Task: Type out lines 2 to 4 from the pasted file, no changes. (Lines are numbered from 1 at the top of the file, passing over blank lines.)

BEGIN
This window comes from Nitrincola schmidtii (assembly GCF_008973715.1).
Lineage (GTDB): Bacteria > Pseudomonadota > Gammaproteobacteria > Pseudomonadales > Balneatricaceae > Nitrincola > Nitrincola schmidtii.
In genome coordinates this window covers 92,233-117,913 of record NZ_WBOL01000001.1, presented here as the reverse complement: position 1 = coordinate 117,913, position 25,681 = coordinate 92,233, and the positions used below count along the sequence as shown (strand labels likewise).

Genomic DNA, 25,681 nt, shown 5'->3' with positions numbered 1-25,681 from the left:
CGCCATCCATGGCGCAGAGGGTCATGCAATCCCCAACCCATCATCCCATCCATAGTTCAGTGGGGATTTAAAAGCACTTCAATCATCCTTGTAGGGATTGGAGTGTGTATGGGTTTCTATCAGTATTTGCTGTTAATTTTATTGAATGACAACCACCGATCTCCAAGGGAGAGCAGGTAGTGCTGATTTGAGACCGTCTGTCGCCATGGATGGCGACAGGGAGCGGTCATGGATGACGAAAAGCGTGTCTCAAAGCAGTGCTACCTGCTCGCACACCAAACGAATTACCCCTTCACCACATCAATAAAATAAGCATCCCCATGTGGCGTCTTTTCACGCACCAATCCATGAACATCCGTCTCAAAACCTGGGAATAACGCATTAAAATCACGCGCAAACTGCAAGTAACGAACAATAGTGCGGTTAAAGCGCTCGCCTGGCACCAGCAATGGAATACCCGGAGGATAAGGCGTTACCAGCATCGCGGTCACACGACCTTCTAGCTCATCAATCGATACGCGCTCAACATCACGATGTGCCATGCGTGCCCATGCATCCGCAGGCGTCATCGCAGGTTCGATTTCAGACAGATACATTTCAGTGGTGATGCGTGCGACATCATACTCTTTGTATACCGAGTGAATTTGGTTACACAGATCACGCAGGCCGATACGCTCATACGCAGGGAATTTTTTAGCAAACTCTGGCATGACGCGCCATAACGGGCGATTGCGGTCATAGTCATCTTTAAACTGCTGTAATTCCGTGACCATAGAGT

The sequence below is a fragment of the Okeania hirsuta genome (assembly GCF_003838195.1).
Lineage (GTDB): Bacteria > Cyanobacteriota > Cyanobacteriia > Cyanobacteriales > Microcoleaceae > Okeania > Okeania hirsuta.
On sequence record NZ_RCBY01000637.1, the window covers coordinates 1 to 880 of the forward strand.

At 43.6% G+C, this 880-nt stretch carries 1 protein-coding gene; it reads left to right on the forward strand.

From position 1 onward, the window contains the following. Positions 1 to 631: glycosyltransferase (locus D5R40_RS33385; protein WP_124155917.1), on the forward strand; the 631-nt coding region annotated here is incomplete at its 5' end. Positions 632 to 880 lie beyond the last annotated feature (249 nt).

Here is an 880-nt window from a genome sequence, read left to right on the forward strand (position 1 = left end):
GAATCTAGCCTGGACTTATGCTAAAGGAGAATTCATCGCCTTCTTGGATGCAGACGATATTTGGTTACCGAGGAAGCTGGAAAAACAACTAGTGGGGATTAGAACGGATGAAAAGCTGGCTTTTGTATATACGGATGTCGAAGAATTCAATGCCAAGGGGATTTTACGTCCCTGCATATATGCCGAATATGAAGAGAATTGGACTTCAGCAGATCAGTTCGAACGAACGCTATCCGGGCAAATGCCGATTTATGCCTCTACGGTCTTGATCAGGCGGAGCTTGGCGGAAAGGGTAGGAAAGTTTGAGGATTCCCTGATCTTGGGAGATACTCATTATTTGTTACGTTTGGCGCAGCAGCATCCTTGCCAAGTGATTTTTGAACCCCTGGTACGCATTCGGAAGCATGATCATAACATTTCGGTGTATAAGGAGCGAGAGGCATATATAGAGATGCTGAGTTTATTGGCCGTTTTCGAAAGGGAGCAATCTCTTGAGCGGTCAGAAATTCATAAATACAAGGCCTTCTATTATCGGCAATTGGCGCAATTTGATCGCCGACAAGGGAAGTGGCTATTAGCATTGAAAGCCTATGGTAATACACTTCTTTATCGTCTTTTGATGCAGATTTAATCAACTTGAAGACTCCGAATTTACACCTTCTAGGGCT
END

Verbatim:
Lineage (GTDB): Bacteria > Pseudomonadota > Gammaproteobacteria > Pseudomonadales > Balneatricaceae > Nitrincola > Nitrincola schmidtii.
In genome coordinates this window covers 92,233-117,913 of record NZ_WBOL01000001.1, presented here as the reverse complement: position 1 = coordinate 117,913, position 25,681 = coordinate 92,233, and the positions used below count along the sequence as shown (strand labels likewise).

Genomic DNA, 25,681 nt, shown 5'->3' with positions numbered 1-25,681 from the left: